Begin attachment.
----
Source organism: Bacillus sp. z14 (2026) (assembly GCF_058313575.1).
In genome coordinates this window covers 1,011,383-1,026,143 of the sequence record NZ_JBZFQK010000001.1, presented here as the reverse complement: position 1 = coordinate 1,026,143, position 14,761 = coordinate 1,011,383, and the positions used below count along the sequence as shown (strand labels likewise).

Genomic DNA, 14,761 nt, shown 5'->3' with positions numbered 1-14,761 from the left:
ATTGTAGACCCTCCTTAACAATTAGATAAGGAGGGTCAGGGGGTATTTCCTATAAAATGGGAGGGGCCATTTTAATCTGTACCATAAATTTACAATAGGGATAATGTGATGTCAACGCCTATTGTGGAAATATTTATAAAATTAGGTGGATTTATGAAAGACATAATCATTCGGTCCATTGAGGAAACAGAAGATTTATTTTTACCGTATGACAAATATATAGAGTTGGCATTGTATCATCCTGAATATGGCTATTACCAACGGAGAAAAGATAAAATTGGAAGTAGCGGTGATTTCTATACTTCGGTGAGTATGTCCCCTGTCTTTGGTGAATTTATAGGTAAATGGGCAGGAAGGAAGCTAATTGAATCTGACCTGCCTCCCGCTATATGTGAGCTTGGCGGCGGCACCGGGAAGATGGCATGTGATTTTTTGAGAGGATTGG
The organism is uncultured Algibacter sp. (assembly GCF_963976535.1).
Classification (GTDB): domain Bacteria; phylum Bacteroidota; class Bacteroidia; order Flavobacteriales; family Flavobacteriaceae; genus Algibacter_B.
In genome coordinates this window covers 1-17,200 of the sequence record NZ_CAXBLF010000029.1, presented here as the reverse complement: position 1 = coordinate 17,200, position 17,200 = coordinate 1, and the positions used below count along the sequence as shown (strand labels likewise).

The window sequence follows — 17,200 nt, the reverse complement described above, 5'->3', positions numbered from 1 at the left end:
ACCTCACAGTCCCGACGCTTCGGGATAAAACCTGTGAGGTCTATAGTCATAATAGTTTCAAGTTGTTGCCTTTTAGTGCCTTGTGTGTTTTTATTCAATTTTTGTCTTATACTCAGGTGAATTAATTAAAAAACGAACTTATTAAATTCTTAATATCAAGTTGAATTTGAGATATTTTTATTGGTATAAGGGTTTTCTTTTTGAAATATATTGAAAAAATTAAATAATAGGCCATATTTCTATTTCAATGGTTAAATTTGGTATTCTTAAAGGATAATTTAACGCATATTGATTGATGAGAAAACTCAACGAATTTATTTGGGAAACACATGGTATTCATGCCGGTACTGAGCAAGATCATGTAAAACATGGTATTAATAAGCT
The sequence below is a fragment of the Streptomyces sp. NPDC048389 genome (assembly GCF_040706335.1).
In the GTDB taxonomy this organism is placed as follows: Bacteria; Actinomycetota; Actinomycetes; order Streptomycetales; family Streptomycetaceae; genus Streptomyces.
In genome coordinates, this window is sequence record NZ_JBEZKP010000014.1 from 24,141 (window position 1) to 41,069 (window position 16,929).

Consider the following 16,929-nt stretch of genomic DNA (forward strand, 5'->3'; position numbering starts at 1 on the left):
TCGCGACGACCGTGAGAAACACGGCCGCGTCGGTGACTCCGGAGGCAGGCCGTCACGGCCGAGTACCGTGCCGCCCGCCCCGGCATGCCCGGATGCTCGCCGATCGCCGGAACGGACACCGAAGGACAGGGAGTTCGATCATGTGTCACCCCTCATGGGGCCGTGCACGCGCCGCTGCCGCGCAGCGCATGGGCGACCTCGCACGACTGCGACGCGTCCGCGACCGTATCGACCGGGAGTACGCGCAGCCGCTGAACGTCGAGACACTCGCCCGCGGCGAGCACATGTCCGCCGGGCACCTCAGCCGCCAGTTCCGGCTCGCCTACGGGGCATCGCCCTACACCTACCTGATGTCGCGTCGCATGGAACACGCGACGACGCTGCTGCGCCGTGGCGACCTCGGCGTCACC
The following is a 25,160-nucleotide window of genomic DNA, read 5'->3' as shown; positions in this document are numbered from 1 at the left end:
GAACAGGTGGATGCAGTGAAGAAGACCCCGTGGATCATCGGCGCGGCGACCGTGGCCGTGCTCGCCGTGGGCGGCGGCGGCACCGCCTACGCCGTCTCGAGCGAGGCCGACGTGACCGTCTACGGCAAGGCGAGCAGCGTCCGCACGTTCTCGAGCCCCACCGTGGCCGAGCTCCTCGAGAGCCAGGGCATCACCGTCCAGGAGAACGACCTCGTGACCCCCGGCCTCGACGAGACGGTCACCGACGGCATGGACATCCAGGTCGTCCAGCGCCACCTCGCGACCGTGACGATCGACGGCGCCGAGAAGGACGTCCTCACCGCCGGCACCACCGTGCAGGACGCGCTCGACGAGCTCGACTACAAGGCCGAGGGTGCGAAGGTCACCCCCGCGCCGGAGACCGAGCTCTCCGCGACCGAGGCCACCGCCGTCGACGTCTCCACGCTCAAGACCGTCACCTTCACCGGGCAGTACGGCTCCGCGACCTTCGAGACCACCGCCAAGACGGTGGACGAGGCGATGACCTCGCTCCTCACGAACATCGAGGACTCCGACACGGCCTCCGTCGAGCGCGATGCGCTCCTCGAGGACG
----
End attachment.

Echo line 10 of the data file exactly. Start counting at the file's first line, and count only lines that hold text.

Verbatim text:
The sequence below is a fragment of the Streptomyces sp. NPDC048389 genome (assembly GCF_040706335.1).